Article Title



Dominic Collichio1, Kyle Edgar1, Erik Hanson, FACSM1, Claudio Battaglini, FACSM1, Mark Belio1, Lilly Niehaus1, Zack Bennett1, Brian Jensen1, Benjamin Gordon2. 1UNC, Chapel Hill, NC. 2University of Pittsburgh, Pittsburgh, PA.

Purpose: The purpose of this study was to determine the effects of a carbon fiber plate on running economy (RE) in commercially available shoes of nearly identical midsole composition, geometry, and stack height. Three running shoes were compared; a traditional running shoe, no carbon plate, Razor 3 (R3), a half carbon plated shoe Razor Speed Elite Hyper (SE), and a full carbon plated shoe, Nike Vaporfly (VF). Methods: Nine male participants (18-35 years old) who had completed a 5 Km run in under 18 minutes and no injury or training disruption within a 6-month period of participation completed this 3-visit study. Participants completed a familiarization session, followed by a second visit in which a VO2max test was performed to determine ventilatory threshold (VT). Visit three included a shoe comparison of three different shoes running on a treadmill at a prescribed intensity: 5-10%% above and below VT for a total of six running bouts. Data were collected on VO2, RPE, shoe comfort, and running economy. Data were analyzed using a linear mixed model. Results: When comparing SE vs. R3, the carbon fiber plate did not change RE, when running at intensities below (p = 0.355) and above VT (p = 0.715). There were no differences in heart rate (HR) and rating of perceived exertion (RPE) in either the R3 (p = 0.875) or VF (p = 0.054) relative to the SE when performing below VT. However, relative to the SE, the VF showed a 2.8 % and 1.6% improvement in RE below (p = 0.005) and above VT (p = 0.019) respectively. The main effect of running intensity (above vs. below VT) was observed for VO2 (p < 0.001) and HR (p < 0.001). R3 remained unchanged independent of running speed relative to the SE (p = 0.827), while RE in the VF was increased (p = 0.046). No shoe condition x speed interaction was observed for HR (p = 0.323) or RPE (p = 0.125). Conclusion: The current findings of this study suggest that a carbon fiber plate alone may not account for RE improvements but play a contributory role in racing. While not statistically significant, the SE may provide physiologically significant improvements at faster running speeds. The current study is ongoing, and additional data are necessary to determine the true benefit or lack thereof of a carbon fiber plate on performance metrics.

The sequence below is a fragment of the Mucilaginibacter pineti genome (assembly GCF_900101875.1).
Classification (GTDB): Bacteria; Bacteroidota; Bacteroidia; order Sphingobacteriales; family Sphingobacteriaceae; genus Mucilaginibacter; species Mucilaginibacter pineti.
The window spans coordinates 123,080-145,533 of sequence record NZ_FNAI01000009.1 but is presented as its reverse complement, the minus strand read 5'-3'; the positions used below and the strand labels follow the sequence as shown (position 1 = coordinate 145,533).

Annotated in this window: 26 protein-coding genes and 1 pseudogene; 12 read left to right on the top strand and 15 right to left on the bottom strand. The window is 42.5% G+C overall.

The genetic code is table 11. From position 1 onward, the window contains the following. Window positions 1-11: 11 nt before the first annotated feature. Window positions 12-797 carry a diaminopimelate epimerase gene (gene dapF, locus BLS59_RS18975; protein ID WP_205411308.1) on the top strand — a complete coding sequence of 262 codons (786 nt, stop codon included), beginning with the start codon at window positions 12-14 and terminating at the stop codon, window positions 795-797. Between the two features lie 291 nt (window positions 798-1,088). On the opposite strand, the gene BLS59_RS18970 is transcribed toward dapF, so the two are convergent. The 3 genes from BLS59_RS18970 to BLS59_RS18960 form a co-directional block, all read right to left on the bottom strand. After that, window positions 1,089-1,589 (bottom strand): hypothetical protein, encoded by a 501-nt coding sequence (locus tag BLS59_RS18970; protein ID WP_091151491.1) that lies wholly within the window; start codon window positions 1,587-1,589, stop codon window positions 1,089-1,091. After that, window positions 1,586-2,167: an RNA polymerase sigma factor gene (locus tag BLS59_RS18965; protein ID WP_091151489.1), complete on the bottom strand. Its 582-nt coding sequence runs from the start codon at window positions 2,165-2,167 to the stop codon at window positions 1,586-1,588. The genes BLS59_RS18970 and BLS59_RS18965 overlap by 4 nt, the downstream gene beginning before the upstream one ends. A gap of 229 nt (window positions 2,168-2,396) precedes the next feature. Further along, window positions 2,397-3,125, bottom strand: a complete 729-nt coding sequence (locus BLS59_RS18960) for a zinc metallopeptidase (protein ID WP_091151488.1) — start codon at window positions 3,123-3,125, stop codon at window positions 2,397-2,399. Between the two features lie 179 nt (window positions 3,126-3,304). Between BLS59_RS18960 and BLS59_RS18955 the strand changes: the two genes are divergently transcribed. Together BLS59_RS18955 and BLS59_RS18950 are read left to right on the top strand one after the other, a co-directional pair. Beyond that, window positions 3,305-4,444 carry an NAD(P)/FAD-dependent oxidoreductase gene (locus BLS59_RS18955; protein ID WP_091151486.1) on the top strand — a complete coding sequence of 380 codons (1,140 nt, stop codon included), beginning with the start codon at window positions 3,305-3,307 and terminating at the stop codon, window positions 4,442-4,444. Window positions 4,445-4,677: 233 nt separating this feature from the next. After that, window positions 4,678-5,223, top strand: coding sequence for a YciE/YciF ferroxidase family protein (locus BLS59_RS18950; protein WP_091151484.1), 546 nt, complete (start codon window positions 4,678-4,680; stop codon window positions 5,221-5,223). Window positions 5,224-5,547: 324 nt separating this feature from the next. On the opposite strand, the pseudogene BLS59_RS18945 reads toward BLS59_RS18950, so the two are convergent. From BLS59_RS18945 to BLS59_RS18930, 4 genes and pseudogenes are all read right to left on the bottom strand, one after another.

This document is currently not available here.